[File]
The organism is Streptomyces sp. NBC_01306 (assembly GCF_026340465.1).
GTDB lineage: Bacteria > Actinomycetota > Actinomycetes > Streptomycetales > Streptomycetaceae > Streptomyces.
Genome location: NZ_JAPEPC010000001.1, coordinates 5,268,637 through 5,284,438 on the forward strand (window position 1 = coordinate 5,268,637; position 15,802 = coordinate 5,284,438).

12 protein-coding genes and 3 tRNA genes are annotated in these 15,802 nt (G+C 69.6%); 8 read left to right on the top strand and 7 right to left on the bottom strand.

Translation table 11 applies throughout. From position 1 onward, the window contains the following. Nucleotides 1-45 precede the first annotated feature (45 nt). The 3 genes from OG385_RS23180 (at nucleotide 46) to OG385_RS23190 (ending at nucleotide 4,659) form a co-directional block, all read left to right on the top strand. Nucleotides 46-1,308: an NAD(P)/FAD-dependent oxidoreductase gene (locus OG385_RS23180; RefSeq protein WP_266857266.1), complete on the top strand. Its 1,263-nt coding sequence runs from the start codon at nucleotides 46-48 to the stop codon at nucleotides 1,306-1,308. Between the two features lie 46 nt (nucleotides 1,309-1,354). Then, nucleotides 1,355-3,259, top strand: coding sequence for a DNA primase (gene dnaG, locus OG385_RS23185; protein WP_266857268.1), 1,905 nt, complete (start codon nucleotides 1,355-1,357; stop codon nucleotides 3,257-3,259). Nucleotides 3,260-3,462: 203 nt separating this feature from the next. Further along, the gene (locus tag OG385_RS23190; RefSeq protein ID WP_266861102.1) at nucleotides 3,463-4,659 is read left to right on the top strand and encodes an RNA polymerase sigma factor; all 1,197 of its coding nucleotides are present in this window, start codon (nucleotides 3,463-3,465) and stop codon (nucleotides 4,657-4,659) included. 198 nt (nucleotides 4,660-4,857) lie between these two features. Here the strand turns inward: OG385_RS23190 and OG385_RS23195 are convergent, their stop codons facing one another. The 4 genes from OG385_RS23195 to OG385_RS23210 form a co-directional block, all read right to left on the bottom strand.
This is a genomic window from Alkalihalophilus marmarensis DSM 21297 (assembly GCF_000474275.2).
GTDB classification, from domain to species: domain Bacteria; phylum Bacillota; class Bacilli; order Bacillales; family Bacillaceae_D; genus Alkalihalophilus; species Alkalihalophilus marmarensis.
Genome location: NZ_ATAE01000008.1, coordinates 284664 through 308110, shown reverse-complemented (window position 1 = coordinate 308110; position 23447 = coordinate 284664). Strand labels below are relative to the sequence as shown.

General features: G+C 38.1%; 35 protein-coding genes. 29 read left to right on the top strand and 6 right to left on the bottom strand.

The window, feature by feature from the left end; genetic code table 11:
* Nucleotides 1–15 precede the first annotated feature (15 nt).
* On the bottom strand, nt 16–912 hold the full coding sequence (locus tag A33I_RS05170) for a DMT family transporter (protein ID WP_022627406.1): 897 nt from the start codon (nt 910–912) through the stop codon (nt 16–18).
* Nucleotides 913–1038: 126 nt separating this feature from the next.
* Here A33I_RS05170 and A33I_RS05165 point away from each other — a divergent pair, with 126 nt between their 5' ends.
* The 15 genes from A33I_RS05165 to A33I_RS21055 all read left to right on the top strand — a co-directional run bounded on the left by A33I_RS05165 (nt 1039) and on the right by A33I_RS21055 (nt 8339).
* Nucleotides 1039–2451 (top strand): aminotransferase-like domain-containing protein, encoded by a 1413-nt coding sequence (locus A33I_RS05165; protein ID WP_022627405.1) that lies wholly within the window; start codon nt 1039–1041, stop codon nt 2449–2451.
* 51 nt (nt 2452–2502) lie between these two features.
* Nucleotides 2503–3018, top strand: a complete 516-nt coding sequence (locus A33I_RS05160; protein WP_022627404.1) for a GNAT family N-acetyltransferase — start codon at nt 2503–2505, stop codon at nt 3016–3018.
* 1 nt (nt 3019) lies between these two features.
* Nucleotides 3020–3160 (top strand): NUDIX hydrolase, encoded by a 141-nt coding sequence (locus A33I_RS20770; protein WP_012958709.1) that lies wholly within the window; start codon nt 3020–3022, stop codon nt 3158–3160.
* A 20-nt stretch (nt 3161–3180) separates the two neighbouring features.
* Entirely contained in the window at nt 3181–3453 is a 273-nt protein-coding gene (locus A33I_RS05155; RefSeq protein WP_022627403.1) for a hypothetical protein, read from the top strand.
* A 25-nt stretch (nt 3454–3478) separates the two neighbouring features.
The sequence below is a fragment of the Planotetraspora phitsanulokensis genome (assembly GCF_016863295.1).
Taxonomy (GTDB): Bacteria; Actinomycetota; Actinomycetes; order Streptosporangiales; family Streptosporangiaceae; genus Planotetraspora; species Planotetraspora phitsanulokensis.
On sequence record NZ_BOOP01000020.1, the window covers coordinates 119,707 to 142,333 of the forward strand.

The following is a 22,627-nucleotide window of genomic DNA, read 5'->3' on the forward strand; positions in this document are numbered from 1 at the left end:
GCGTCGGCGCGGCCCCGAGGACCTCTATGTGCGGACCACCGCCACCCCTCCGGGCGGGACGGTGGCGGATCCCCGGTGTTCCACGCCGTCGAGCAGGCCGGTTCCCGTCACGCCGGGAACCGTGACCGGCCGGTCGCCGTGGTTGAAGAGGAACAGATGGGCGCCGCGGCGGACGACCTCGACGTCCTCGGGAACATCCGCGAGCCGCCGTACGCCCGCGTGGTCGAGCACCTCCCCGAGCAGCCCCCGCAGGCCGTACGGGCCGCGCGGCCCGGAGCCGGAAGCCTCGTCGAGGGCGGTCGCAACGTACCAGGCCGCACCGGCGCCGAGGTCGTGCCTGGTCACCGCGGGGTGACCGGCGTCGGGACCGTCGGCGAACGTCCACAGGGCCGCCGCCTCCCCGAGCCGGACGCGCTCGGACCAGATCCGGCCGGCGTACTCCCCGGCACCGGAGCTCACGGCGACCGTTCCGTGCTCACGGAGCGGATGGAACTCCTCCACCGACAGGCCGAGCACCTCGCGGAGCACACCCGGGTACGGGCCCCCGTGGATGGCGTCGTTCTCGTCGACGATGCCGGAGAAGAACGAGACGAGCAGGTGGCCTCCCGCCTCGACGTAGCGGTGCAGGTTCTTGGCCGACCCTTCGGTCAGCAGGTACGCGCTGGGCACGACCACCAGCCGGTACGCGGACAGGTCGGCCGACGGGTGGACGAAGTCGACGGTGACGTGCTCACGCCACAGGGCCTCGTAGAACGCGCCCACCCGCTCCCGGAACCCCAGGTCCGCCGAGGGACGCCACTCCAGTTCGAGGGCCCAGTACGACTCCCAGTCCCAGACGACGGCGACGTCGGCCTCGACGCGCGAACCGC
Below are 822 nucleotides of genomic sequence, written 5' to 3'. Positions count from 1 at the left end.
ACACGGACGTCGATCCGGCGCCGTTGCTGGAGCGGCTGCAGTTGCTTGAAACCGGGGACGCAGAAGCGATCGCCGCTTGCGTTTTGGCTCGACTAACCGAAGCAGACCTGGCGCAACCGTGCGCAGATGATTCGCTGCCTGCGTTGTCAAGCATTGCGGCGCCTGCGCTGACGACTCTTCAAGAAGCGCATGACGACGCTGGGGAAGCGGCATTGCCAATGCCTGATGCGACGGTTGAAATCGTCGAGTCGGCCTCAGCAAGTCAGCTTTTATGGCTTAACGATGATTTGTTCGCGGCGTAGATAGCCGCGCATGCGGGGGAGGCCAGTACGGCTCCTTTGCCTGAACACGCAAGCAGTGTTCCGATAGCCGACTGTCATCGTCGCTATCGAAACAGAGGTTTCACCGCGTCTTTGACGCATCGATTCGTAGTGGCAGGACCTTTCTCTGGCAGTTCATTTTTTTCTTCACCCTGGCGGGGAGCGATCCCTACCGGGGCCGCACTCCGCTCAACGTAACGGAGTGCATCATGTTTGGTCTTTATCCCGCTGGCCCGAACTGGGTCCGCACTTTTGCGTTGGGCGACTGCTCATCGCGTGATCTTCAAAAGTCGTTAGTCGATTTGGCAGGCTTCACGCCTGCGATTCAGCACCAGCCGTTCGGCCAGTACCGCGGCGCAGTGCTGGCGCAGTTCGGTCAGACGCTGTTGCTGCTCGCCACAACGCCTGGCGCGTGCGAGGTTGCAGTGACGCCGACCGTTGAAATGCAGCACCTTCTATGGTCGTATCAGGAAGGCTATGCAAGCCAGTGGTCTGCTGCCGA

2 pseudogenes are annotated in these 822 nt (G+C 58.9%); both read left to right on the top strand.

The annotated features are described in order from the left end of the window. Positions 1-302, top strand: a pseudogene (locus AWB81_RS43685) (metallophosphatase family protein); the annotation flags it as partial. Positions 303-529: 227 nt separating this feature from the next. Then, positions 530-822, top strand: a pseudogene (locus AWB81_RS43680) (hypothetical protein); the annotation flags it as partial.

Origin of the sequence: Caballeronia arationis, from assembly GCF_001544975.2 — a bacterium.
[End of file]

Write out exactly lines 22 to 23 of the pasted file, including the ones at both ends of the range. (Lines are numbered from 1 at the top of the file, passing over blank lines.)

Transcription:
* Entirely contained in the window at nt 3181–3453 is a 273-nt protein-coding gene (locus A33I_RS05155; RefSeq protein WP_022627403.1) for a hypothetical protein, read from the top strand.
* A 25-nt stretch (nt 3454–3478) separates the two neighbouring features.